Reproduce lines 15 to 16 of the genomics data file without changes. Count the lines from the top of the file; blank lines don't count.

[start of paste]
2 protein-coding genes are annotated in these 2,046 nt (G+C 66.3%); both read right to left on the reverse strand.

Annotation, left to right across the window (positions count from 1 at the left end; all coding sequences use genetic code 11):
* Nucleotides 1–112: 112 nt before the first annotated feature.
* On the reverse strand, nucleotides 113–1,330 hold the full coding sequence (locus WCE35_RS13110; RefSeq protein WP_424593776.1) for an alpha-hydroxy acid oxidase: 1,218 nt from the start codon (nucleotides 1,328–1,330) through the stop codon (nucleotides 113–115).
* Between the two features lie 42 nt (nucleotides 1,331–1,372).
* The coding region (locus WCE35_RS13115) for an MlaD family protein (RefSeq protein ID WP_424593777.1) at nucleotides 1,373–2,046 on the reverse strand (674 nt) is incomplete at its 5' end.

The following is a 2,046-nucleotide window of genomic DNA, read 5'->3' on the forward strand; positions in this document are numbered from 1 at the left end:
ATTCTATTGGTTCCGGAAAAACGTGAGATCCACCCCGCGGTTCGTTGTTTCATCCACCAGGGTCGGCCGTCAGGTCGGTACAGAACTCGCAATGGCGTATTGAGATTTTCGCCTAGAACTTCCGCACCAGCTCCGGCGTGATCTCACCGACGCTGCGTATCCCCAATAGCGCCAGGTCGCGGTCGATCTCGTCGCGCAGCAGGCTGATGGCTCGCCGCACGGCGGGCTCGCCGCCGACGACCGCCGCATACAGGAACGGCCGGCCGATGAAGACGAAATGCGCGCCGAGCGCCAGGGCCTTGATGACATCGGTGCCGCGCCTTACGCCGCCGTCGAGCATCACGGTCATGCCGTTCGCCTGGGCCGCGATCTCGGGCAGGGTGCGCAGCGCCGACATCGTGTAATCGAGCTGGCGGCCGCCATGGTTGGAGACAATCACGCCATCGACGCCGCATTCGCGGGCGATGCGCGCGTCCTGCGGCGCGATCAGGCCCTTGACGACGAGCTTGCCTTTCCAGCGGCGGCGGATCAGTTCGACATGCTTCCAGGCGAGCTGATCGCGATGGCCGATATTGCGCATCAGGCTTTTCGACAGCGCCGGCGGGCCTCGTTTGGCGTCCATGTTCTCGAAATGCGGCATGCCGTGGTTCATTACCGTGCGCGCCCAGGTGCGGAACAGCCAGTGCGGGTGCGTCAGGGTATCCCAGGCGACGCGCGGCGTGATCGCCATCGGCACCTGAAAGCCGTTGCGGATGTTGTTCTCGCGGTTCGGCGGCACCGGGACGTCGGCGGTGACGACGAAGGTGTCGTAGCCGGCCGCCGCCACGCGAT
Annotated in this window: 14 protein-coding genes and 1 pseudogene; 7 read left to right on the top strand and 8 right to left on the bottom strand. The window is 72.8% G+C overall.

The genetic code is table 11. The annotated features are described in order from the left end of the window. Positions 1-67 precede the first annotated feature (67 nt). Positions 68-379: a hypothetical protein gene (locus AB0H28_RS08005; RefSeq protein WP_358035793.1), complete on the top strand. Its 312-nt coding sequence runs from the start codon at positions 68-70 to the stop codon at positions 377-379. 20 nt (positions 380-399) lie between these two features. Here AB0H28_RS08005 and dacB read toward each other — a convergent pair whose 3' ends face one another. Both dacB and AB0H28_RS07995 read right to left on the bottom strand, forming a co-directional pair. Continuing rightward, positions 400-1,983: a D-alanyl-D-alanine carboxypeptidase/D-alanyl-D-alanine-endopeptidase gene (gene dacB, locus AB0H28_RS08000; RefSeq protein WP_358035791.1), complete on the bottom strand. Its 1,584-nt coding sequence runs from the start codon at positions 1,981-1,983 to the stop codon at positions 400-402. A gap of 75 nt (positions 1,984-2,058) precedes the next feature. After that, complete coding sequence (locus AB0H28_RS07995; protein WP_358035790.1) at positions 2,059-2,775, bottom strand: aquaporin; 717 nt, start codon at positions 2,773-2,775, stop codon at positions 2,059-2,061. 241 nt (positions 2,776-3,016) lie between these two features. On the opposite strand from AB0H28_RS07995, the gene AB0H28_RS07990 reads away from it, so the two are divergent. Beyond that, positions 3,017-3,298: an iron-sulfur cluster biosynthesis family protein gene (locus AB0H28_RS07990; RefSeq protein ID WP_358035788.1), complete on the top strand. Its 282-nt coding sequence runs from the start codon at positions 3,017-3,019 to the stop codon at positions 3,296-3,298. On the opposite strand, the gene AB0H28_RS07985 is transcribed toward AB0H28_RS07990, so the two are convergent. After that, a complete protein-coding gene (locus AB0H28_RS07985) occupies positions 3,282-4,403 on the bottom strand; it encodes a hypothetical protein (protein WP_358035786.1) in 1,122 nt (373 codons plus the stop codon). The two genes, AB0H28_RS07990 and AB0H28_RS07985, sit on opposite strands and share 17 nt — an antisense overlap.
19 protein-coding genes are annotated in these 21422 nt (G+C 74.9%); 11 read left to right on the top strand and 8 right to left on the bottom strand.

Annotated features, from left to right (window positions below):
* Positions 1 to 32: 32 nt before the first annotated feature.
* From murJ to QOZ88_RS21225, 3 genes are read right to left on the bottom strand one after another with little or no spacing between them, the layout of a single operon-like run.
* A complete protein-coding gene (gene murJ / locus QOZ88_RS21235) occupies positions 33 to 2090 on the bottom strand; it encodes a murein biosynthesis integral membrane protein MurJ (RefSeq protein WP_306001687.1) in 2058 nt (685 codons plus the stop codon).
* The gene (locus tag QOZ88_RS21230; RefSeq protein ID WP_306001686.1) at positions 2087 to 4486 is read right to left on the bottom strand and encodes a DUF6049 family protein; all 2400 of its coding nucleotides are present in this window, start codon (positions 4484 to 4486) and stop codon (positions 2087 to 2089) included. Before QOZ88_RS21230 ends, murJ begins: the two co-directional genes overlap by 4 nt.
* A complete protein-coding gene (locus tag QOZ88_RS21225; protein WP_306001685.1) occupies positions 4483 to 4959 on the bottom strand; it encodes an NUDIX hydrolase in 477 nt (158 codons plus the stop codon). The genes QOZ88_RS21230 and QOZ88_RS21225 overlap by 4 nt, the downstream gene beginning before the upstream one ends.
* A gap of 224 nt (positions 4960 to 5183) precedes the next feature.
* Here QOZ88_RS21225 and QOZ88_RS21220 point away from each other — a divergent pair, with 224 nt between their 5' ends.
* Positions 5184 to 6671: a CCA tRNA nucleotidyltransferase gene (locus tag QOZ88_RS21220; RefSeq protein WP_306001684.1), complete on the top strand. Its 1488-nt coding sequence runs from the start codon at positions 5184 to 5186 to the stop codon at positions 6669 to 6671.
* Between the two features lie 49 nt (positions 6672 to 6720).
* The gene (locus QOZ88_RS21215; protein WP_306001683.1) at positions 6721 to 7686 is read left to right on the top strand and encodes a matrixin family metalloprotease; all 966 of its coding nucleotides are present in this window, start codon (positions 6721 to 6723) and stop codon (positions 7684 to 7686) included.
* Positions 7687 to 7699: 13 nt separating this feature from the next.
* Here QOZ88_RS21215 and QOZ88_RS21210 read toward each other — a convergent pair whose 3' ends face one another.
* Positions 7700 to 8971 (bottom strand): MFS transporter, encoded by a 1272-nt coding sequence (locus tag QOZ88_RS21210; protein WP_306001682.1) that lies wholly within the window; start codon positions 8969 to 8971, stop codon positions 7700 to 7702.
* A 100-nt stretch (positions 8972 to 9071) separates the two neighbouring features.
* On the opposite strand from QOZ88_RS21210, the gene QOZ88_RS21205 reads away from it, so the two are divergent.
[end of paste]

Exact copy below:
* A complete protein-coding gene (gene murJ / locus QOZ88_RS21235) occupies positions 33 to 2090 on the bottom strand; it encodes a murein biosynthesis integral membrane protein MurJ (RefSeq protein WP_306001687.1) in 2058 nt (685 codons plus the stop codon).
* The gene (locus tag QOZ88_RS21230; RefSeq protein ID WP_306001686.1) at positions 2087 to 4486 is read right to left on the bottom strand and encodes a DUF6049 family protein; all 2400 of its coding nucleotides are present in this window, start codon (positions 4484 to 4486) and stop codon (positions 2087 to 2089) included. Before QOZ88_RS21230 ends, murJ begins: the two co-directional genes overlap by 4 nt.